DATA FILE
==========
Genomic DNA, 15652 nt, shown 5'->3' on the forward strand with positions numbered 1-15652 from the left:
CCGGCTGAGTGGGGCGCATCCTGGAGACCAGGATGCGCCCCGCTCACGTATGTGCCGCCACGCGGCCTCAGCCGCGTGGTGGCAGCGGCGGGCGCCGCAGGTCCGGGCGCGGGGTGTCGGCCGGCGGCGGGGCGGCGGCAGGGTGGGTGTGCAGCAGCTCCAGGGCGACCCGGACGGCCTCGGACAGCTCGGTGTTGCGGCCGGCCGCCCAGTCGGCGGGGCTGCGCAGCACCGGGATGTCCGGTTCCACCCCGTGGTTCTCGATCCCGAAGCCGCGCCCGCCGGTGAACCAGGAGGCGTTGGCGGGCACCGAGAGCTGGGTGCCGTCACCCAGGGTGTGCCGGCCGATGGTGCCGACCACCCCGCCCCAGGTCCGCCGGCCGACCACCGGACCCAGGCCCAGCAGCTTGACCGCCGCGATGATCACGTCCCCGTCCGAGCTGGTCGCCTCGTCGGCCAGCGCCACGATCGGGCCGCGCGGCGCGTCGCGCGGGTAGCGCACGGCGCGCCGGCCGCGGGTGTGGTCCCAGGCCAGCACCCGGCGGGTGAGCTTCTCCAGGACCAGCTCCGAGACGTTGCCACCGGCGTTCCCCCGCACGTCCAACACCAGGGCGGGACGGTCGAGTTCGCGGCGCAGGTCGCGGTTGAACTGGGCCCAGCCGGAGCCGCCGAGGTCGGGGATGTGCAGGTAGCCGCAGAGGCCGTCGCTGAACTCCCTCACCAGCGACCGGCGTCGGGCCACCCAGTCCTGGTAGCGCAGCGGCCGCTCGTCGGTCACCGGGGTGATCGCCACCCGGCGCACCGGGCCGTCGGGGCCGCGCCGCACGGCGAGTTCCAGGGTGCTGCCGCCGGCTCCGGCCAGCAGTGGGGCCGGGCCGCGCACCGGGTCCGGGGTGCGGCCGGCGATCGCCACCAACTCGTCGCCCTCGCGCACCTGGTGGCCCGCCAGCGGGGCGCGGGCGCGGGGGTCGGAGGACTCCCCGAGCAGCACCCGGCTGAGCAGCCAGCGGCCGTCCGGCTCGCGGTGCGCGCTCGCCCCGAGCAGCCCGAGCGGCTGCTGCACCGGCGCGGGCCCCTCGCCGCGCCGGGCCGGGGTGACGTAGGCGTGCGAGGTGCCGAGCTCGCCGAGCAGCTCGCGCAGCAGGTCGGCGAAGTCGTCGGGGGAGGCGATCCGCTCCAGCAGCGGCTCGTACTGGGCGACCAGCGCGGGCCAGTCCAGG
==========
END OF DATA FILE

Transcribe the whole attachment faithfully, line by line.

Genomic DNA, 15652 nt, shown 5'->3' on the forward strand with positions numbered 1-15652 from the left:
CCGGCTGAGTGGGGCGCATCCTGGAGACCAGGATGCGCCCCGCTCACGTATGTGCCGCCACGCGGCCTCAGCCGCGTGGTGGCAGCGGCGGGCGCCGCAGGTCCGGGCGCGGGGTGTCGGCCGGCGGCGGGGCGGCGGCAGGGTGGGTGTGCAGCAGCTCCAGGGCGACCCGGACGGCCTCGGACAGCTCGGTGTTGCGGCCGGCCGCCCAGTCGGCGGGGCTGCGCAGCACCGGGATGTCCGGTTCCACCCCGTGGTTCTCGATCCCGAAGCCGCGCCCGCCGGTGAACCAGGAGGCGTTGGCGGGCACCGAGAGCTGGGTGCCGTCACCCAGGGTGTGCCGGCCGATGGTGCCGACCACCCCGCCCCAGGTCCGCCGGCCGACCACCGGACCCAGGCCCAGCAGCTTGACCGCCGCGATGATCACGTCCCCGTCCGAGCTGGTCGCCTCGTCGGCCAGCGCCACGATCGGGCCGCGCGGCGCGTCGCGCGGGTAGCGCACGGCGCGCCGGCCGCGGGTGTGGTCCCAGGCCAGCACCCGGCGGGTGAGCTTCTCCAGGACCAGCTCCGAGACGTTGCCACCGGCGTTCCCCCGCACGTCCAACACCAGGGCGGGACGGTCGAGTTCGCGGCGCAGGTCGCGGTTGAACTGGGCCCAGCCGGAGCCGCCGAGGTCGGGGATGTGCAGGTAGCCGCAGAGGCCGTCGCTGAACTCCCTCACCAGCGACCGGCGTCGGGCCACCCAGTCCTGGTAGCGCAGCGGCCGCTCGTCGGTCACCGGGGTGATCGCCACCCGGCGCACCGGGCCGTCGGGGCCGCGCCGCACGGCGAGTTCCAGGGTGCTGCCGCCGGCTCCGGCCAGCAGTGGGGCCGGGCCGCGCACCGGGTCCGGGGTGCGGCCGGCGATCGCCACCAACTCGTCGCCCTCGCGCACCTGGTGGCCCGCCAGCGGGGCGCGGGCGCGGGGGTCGGAGGACTCCCCGAGCAGCACCCGGCTGAGCAGCCAGCGGCCGTCCGGCTCGCGGTGCGCGCTCGCCCCGAGCAGCCCGAGCGGCTGCTGCACCGGCGCGGGCCCCTCGCCGCGCCGGGCCGGGGTGACGTAGGCGTGCGAGGTGCCGAGCTCGCCGAGCAGCTCGCGCAGCAGGTCGGCGAAGTCGTCGGGGGAGGCGATCCGCTCCAGCAGCGGCTCGTACTGGGCGACCAGCGCGGGCCAGTCCAGG